Museums and memory 3. Museums as memory practice

Museums are often depicted as storehouses or repositories of national memory. With their roots in nineteenth century Europe, the development of modern museums was integral to the processes of European state formation and the construction of national identities. Museums validate and affirm authorised versions of the past, and contribute to the institutionalisation of public or official memory. As such, they are vital to the construction and reinforcement of a society’s collective identity. They provide imagined continuities to imagined communities. Therefore, “museums, and the museumizing imagination, are both profoundly political”.[i] 

As sites of memory production, museums and museum exhibitions are results of both processes of remembrance and forgetting, inclusion and exclusion. But memories are not always explicit; thus, if museums often tend to concentrate on stories of the nation’s glorious past, omitting challenging narratives, difficult memories may still be manifest in inarticulate ways. Colonialism, for instance, important as it was to the formation of European states and national identities, may be absent, or underplayed, in the stories museums choose to tell, but may nevertheless be present as a more or less hidden legacy, embedded in museum structures, collections and modes of display

In a different register, in recent years museums have actively begun to make use of, and play on, various forms of memory, including unofficial, suppressed and popular memories, thereby exploring new ways of thinking through the past. In the UK, treatments of both the slave trade and the Holocaust have employed forms of memory to empathetically address difficult histories and to generate possibilities for cultural expression where forms of knowledge associated with traditional historiography have been felt to be inappropriate.  Making use of alternative forms of memory has also been a useful mode of engagement in exhibitions which deal with colonial legacies in contemporary European culture. In the Netherlands, the permanent exhibition Story of the Dutch East-Indies at the Indies Remembrance Centre includes one room representing the chaotic Revolusi (War of Independence) 1945-1949. Shaped as a narrow, reddish maze with no possibility to look ahead, this room shows on one wall the succession of political events gathered on a time line, while on another small photographs of witnesses and their experiences during 1945-1949 are shown. This interruption in the grand political narrative by personal recollections provides a new way of looking into the past through people’s personal memories.  In Norway – a country with a national self-conception marked by a view of being situated outside the history of colonisation – museum exhibitions have recently addressed the ways in which Norwegians participated in colonial projects through trade, working in the service of colonial empires or as missionaries. Following political developments of the last decades, the issue of internal colonialism and oppression of the Sami people is also now slowly making its way into museum displays in the national museum context. This new development in our conception of what museums are and what they should do has also been reflected in a national project initiated by the Norwegian ministry of culture called Rupture, which urged museums to address critical questions, and to tell the difficult, invisible and controversial stories. The project resulted in a series of exhibitions nation-wide which questioned established museum truths and addressed issues including homosexuality, the Romani minority and Norwegian Nazism during the Second World War.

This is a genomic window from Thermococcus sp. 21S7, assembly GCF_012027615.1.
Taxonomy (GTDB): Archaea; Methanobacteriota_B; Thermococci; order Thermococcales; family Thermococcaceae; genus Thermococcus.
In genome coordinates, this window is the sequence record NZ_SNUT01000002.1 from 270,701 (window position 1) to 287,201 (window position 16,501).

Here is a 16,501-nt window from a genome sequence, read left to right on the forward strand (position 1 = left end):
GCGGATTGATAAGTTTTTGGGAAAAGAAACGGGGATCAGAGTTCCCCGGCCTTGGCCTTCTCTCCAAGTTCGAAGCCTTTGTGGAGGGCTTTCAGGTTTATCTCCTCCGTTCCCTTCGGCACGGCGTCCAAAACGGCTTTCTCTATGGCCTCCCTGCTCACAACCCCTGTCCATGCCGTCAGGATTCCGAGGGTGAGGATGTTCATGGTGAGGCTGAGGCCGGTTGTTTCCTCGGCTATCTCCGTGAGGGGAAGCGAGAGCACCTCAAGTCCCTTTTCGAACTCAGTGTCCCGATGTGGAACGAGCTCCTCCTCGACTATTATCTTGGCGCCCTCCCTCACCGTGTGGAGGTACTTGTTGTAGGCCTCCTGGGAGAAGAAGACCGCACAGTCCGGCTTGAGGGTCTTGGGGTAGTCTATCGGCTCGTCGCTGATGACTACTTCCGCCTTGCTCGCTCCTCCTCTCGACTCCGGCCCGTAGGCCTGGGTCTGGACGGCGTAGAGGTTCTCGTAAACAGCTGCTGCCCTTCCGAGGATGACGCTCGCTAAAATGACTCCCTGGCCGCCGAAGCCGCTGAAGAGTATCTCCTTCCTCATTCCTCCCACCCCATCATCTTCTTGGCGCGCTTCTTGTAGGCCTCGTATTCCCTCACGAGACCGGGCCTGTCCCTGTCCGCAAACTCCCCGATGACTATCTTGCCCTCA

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[i] .Anderson, Benedict. Imagined Communities. London, 2006. 178.